For a short period of time, you would be happy with this accomplishment and continue practicing the skill. Over time, though, you may become curious about other aspects of the drill set. You might begin to wonder: “How did people create the string in the bow drill?” or “What tools did they use if they didn’t have steel to shape the wood?” I can tell you from experience that as you dig deeper and deeper, you’ll truly begin to understand how little you know.

DIY: The Long-Lasting, Easy-To-Make Survival Glue Your Ancestors Used

Materials needed. Image source: Cody Assmann

Another appealing aspect of bushcraft is the real world application of the knowledge you gain. Unlike some aspects of our formal education, everything you learn in bushcraft can be directly implemented in your life. The fact is, they were all skills people used regularly. When I started making my own primitive arrows, I learned an awful lot about the lives and skills of people who depended on their arrows to stay alive. I also learned how to create a product I could take into the field and actually help me on a hunt. The skills of the past definitely are relevant today.

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During my experience in making arrows, I eventually began to reverse engineer the process. Over time, I would learn to wrap my arrows with sinew, straighten the shafts using fire, and process turkey feathers for my fletchings. One aspect of the project that really drew my curiosity was how primitive archers created the glue they needed to attach points and fletchings.

I eventually learned that ancient people sometimes used an adhesive called “pine pitch glue” that was made from all-natural materials. I learned quickly that this all-natural glue is not only an excellent way to attach feathers to my arrow shafts, but is an outstanding adhesive in general. For anyone interested in primitive skills, making their own archery gear, or developing skills for a survival situation, learning how to make pine pitch glue is about as simple as it gets.

The first thing you will need to do in order to make this primitive glue is to gather your materials. To begin, you’ll need to find a source of the material that lends its name to the glue: pine pitch. Pine pitch is a golden resin you’ll find seeping from scars, broken branches, or any piercing of pine trees. When the sap first finds its way out of the tree, it is soft and sticky and cannot be gathered. Once it has had sufficient time to dry, however, pine pitch hardens and becomes easy to gather and store until you are ready to start your project. The amount of glue you’ll need depends on the amount of glue you want to make. Around half a cup to a full cup would be a good amount for your first project.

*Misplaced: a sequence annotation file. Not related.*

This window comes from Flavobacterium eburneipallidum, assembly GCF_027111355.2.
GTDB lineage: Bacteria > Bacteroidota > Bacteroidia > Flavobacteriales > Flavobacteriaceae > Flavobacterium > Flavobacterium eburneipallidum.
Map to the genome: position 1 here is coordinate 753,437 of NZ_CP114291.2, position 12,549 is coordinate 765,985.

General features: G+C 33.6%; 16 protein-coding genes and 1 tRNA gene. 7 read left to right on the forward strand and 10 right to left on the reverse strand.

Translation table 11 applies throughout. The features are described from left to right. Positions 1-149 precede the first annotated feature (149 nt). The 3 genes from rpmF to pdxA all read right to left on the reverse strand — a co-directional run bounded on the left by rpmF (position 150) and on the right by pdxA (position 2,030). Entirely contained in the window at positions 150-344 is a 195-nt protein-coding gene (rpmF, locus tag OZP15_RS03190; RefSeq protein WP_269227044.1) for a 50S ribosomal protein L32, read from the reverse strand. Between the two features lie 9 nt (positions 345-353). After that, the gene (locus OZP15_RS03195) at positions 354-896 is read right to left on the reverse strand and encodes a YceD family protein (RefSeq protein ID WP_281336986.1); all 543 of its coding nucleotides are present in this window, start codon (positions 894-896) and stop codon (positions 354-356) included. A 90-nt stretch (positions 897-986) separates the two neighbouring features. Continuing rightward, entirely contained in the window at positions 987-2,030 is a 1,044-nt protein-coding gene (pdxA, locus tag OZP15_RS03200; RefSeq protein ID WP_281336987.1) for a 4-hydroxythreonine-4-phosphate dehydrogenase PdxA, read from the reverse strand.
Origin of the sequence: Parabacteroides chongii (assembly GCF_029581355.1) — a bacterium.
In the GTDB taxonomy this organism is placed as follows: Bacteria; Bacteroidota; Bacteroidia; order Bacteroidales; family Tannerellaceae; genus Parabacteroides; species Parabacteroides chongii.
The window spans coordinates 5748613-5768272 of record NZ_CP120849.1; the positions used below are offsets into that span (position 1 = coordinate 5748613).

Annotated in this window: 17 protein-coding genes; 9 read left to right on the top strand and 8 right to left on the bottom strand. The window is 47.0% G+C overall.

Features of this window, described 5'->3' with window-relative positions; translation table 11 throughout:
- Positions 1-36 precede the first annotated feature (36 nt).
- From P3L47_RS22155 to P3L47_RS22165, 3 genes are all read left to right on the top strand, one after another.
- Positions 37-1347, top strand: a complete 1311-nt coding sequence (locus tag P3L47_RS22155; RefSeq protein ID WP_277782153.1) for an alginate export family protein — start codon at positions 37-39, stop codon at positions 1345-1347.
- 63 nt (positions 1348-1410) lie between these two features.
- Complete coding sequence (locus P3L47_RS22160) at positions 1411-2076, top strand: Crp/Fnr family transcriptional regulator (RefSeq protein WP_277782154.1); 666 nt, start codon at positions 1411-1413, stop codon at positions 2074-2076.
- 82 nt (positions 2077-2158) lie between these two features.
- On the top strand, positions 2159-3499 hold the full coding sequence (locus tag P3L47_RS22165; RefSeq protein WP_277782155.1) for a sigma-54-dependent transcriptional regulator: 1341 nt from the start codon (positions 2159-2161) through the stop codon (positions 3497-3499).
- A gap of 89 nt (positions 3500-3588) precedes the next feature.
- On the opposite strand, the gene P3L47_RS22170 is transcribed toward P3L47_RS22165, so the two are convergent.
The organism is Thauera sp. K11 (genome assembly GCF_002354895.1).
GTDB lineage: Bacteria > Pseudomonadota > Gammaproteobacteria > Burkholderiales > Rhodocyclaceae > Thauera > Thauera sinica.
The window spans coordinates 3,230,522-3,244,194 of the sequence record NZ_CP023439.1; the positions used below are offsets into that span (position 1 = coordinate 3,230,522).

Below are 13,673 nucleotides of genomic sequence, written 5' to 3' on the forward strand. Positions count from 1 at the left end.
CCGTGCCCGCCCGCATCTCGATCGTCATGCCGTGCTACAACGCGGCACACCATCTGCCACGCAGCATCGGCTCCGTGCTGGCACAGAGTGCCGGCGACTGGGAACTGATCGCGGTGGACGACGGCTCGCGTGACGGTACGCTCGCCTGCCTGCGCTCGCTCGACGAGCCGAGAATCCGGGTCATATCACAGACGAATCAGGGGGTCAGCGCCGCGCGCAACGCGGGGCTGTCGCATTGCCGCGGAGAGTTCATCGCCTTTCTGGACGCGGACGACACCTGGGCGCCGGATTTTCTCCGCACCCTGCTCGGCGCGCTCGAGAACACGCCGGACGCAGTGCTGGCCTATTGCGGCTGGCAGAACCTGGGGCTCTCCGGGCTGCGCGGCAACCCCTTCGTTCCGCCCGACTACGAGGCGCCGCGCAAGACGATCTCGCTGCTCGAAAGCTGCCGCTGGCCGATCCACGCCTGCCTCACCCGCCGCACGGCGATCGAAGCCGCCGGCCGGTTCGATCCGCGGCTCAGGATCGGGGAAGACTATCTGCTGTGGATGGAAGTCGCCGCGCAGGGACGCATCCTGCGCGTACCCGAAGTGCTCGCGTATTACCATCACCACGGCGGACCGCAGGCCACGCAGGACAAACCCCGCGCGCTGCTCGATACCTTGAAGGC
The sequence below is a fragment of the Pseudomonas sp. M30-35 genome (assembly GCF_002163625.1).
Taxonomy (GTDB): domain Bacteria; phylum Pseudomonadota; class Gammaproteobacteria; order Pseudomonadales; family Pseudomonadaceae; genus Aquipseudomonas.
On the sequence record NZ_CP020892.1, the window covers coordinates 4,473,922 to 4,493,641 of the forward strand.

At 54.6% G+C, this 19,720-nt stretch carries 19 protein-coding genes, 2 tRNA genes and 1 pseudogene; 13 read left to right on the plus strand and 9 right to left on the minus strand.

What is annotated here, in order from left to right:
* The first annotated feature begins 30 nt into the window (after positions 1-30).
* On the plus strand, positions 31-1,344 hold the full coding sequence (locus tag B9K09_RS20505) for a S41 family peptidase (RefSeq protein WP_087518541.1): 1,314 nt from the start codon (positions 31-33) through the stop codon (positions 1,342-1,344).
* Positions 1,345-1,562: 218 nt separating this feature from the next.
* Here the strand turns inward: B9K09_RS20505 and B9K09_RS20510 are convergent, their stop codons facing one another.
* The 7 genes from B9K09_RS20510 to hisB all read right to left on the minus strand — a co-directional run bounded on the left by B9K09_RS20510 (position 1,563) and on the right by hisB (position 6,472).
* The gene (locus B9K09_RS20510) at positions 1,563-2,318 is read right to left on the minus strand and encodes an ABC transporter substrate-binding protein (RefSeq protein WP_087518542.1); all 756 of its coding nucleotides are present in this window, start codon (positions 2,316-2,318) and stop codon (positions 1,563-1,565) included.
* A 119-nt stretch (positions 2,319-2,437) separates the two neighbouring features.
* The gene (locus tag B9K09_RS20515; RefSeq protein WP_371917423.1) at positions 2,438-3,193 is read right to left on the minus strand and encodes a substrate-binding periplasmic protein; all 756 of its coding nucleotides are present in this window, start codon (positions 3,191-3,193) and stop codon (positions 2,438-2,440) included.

DIY: The Long-Lasting, Easy-To-Make Survival Glue Your Ancestors Used

Pulverized charcoal. Image source: Cody Assmann

With your pine pitch in the bag, you’ll need to find some charcoal or some other filler material to bind the resin. Other examples of binding materials are wood or bone shavings, or dried dung of herbivores. Whatever material you obtain, it will need to be ground into a fine powder. It is best to use a round stone and simply grind your material until it is as fine as possible. The amount of binding material needed isn’t an exact science and will take some experimentation. I would suggest to begin with around half as much binding material as you have pine pitch. Finally, you’ll need a small stick that will carry the glue for you, a fire, and a tin can of some kind. Obviously, ancient people didn’t have tin cans, so if you’d like to stay primitive you can substitute a thin flat rock.

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As previously mentioned, the actual process for making pine pitch glue is incredibly straightforward. Once your materials are gathered and you have a fire rolling, let the fire burn down to a good bed of coals. Next, fill up the tin cup with the resin you gathered and place the tin in the bed of coals. You’ll be surprised how quickly the hard resin turns into a thick sludge of melted sap. Stir the mixture in order to make sure all of the resin is melted down evenly. If you find any additional substances such as bark or dirt in the sap, you can remove it from the mixture. These would cause an inferior product if left in the glue. Next, take your pulverized binding material — charcoal in this case — and add it to the melted resin. Stir the mixture well. At this point you now have made pine pitch glue, which if allowed to cool will become very hard.

DIY: The Long-Lasting, Easy-To-Make Survival Glue Your Ancestors Used

Melted resin. Image source: Cody Assmann